Although organelle (mitochondria and plastid) genomes have less than 1% of the genes in the nucleus, they encode essential genes, such as those involved in energy production, respiration, and photosynthesis, and genes that control agronomically important characteristics such as cytoplasmic male sterility. Organelle genomes have high copy numbers in each cell (one to two orders of magnitude greater than in the nucleus) and are characterized by maternal inheritance. To know functions of genes encoded in the organelle genomes or to develop new plants adapted to various severe environments, genetic engineering of organelle genomes is one of the promising approaches. However, modifying the mitochondrial or plastid genomes in rice is presently impossible or difficult. Here, we discuss the characteristic features of these genomes and recent attempts at plastid transformation.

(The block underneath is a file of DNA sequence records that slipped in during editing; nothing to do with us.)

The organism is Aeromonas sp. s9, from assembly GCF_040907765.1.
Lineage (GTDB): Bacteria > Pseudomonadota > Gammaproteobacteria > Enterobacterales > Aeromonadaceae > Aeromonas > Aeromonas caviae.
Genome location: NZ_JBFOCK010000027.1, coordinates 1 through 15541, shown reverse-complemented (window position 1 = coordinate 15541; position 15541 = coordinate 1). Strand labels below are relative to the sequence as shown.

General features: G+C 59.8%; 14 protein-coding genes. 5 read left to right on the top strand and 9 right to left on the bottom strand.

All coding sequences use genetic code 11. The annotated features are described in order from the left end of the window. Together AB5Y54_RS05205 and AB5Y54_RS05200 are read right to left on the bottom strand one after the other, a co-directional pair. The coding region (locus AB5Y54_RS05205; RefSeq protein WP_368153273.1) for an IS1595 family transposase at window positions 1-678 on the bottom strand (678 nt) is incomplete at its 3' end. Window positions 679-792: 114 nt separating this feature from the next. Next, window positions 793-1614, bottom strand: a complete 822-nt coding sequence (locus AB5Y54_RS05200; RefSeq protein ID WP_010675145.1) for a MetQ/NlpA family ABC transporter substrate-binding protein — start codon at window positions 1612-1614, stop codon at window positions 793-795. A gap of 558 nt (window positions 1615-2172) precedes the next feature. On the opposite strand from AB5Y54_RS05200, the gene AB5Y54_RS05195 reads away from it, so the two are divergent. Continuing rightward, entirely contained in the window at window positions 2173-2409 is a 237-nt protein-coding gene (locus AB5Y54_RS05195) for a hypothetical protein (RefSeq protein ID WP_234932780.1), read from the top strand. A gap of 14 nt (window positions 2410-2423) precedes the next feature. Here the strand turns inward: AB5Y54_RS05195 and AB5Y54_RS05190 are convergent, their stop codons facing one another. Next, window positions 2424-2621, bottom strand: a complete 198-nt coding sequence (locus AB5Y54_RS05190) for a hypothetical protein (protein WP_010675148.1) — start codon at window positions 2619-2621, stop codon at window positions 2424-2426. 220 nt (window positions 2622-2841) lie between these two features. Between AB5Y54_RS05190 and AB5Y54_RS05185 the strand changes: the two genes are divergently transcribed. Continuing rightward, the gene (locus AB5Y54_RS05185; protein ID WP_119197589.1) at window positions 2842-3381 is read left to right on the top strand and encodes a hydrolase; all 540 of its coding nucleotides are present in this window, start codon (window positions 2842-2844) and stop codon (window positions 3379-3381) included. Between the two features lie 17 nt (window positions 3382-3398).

|Title of host publication||Rice Genomics, Genetics and Breeding|
|Number of pages||15|
|Publication status||Published - Mar 15 2018|
All Science Journal Classification (ASJC) codes
- Agricultural and Biological Sciences(all)
- Biochemistry, Genetics and Molecular Biology(all)